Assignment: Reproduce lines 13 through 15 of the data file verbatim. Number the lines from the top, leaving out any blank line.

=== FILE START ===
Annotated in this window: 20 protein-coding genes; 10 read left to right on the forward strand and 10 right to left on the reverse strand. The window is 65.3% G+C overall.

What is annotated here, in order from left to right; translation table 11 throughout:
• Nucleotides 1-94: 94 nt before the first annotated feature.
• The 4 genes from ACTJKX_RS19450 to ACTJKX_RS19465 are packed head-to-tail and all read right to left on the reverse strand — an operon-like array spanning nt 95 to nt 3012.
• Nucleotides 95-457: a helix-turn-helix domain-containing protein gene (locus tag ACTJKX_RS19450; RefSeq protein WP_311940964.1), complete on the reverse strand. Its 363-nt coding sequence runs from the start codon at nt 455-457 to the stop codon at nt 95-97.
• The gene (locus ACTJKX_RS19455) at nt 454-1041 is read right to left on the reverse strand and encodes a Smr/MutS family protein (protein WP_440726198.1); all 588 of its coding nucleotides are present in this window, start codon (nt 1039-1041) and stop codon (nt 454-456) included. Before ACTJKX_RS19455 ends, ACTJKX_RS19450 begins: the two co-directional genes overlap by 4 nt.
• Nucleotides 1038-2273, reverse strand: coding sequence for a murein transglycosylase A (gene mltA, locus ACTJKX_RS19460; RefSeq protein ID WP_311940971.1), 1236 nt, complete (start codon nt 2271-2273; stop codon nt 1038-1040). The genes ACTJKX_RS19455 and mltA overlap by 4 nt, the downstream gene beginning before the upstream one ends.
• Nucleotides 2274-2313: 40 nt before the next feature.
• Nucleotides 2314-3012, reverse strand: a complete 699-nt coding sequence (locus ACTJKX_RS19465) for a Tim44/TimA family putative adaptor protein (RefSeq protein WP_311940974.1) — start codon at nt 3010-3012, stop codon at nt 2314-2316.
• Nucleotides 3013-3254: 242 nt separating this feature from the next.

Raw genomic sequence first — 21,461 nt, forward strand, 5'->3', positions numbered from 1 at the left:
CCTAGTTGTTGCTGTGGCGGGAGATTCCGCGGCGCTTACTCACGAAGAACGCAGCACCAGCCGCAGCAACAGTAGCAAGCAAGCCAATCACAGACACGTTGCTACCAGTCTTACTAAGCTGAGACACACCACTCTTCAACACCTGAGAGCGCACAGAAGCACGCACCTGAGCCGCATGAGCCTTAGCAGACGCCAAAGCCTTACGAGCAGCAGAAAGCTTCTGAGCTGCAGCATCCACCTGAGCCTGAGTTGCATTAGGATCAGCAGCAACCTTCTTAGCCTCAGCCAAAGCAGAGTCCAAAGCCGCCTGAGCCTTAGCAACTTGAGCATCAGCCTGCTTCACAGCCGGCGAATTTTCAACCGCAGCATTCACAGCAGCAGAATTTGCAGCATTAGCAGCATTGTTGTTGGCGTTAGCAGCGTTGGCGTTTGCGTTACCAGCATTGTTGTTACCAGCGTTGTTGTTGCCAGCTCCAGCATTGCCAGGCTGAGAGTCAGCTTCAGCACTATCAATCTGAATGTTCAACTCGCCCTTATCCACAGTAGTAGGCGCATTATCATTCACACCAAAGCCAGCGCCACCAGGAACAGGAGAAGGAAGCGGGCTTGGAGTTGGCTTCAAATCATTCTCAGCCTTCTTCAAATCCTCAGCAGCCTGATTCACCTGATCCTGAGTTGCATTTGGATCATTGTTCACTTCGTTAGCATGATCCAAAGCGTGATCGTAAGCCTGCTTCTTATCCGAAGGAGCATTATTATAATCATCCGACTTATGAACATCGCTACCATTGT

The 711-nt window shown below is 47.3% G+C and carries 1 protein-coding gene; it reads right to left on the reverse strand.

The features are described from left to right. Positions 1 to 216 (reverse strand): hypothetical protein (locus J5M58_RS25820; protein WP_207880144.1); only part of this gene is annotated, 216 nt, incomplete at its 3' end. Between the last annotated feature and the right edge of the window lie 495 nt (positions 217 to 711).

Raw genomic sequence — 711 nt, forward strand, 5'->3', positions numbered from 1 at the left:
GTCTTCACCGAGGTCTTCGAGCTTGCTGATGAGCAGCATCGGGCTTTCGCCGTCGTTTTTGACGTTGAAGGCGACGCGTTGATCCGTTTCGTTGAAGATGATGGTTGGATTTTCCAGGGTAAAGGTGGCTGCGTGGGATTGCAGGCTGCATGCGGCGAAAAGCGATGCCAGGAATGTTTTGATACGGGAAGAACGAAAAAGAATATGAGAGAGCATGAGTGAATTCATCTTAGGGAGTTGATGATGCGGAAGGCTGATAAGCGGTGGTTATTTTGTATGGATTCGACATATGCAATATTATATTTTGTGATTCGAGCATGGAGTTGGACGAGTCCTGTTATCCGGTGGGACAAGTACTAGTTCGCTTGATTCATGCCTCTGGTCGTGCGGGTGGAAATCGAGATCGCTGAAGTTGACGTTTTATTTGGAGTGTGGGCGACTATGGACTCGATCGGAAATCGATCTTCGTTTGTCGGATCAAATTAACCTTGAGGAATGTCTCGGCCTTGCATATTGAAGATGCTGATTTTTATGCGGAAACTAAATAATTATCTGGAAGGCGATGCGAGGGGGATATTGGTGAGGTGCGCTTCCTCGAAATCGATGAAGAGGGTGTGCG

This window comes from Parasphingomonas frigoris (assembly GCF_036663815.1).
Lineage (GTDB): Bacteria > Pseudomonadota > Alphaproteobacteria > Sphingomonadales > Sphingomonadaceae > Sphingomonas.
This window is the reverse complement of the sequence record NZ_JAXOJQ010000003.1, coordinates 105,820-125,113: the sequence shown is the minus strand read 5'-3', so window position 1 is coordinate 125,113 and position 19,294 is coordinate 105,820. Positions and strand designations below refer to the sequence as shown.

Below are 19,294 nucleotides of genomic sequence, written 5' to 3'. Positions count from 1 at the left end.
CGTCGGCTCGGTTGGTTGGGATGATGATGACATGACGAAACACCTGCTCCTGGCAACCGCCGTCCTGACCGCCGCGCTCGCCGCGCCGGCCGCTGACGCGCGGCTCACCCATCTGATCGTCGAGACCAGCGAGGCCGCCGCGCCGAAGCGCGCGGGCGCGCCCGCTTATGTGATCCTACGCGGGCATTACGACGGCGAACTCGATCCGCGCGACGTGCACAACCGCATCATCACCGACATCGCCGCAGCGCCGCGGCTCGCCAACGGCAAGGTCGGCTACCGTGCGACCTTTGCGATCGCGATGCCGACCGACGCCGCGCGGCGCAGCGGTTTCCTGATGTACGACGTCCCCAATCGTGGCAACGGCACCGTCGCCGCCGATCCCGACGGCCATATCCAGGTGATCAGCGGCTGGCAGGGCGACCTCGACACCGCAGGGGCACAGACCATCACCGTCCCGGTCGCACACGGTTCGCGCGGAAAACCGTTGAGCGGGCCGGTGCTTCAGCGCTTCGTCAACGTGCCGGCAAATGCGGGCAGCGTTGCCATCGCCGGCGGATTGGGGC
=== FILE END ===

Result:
The 711-nt window shown below is 47.3% G+C and carries 1 protein-coding gene; it reads right to left on the reverse strand.

The features are described from left to right. Positions 1 to 216 (reverse strand): hypothetical protein (locus J5M58_RS25820; protein WP_207880144.1); only part of this gene is annotated, 216 nt, incomplete at its 3' end. Between the last annotated feature and the right edge of the window lie 495 nt (positions 217 to 711).

Raw genomic sequence — 711 nt, forward strand, 5'->3', positions numbered from 1 at the left: